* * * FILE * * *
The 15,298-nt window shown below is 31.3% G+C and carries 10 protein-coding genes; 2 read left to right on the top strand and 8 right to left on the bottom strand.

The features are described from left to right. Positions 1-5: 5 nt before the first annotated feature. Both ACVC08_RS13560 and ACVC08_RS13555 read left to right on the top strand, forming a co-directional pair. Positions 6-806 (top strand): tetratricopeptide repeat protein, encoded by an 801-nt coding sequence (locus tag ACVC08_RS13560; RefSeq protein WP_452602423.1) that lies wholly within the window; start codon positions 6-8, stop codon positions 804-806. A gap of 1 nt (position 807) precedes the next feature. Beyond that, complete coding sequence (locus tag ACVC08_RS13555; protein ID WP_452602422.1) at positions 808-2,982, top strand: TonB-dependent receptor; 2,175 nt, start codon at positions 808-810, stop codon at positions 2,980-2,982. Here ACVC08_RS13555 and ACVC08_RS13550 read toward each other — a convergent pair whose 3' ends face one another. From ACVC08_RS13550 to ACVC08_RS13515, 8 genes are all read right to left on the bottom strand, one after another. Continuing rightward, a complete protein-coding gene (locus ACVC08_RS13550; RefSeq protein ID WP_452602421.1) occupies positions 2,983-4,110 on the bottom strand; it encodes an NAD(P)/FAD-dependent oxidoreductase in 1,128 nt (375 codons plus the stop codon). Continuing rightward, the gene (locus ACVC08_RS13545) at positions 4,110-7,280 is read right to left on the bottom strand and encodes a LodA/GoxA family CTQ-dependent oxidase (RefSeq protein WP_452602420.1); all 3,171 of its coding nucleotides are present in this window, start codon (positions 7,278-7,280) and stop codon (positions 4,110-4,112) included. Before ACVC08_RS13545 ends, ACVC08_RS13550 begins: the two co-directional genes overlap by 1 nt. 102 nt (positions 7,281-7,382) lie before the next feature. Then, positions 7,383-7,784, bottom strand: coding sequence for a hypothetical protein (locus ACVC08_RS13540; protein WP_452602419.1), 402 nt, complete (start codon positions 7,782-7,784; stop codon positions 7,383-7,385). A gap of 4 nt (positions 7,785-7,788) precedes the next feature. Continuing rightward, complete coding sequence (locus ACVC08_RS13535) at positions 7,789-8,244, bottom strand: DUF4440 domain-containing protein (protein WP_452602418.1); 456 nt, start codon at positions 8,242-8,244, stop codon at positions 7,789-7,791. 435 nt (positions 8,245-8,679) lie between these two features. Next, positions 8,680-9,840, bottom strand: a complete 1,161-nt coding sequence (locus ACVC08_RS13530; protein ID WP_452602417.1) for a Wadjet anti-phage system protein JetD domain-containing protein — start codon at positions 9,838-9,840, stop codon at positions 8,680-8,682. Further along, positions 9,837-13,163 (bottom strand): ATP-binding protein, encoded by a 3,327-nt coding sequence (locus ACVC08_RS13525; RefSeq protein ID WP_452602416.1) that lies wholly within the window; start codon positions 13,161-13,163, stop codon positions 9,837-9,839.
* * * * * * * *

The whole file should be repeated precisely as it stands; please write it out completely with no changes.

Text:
The 15,298-nt window shown below is 31.3% G+C and carries 10 protein-coding genes; 2 read left to right on the top strand and 8 right to left on the bottom strand.

The features are described from left to right. Positions 1-5: 5 nt before the first annotated feature. Both ACVC08_RS13560 and ACVC08_RS13555 read left to right on the top strand, forming a co-directional pair. Positions 6-806 (top strand): tetratricopeptide repeat protein, encoded by an 801-nt coding sequence (locus tag ACVC08_RS13560; RefSeq protein WP_452602423.1) that lies wholly within the window; start codon positions 6-8, stop codon positions 804-806. A gap of 1 nt (position 807) precedes the next feature. Beyond that, complete coding sequence (locus tag ACVC08_RS13555; protein ID WP_452602422.1) at positions 808-2,982, top strand: TonB-dependent receptor; 2,175 nt, start codon at positions 808-810, stop codon at positions 2,980-2,982. Here ACVC08_RS13555 and ACVC08_RS13550 read toward each other — a convergent pair whose 3' ends face one another. From ACVC08_RS13550 to ACVC08_RS13515, 8 genes are all read right to left on the bottom strand, one after another. Continuing rightward, a complete protein-coding gene (locus ACVC08_RS13550; RefSeq protein ID WP_452602421.1) occupies positions 2,983-4,110 on the bottom strand; it encodes an NAD(P)/FAD-dependent oxidoreductase in 1,128 nt (375 codons plus the stop codon). Continuing rightward, the gene (locus ACVC08_RS13545) at positions 4,110-7,280 is read right to left on the bottom strand and encodes a LodA/GoxA family CTQ-dependent oxidase (RefSeq protein WP_452602420.1); all 3,171 of its coding nucleotides are present in this window, start codon (positions 7,278-7,280) and stop codon (positions 4,110-4,112) included. Before ACVC08_RS13545 ends, ACVC08_RS13550 begins: the two co-directional genes overlap by 1 nt. 102 nt (positions 7,281-7,382) lie before the next feature. Then, positions 7,383-7,784, bottom strand: coding sequence for a hypothetical protein (locus ACVC08_RS13540; protein WP_452602419.1), 402 nt, complete (start codon positions 7,782-7,784; stop codon positions 7,383-7,385). A gap of 4 nt (positions 7,785-7,788) precedes the next feature. Continuing rightward, complete coding sequence (locus ACVC08_RS13535) at positions 7,789-8,244, bottom strand: DUF4440 domain-containing protein (protein WP_452602418.1); 456 nt, start codon at positions 8,242-8,244, stop codon at positions 7,789-7,791. 435 nt (positions 8,245-8,679) lie between these two features. Next, positions 8,680-9,840, bottom strand: a complete 1,161-nt coding sequence (locus ACVC08_RS13530; protein ID WP_452602417.1) for a Wadjet anti-phage system protein JetD domain-containing protein — start codon at positions 9,838-9,840, stop codon at positions 8,680-8,682. Further along, positions 9,837-13,163 (bottom strand): ATP-binding protein, encoded by a 3,327-nt coding sequence (locus ACVC08_RS13525; RefSeq protein ID WP_452602416.1) that lies wholly within the window; start codon positions 13,161-13,163, stop codon positions 9,837-9,839.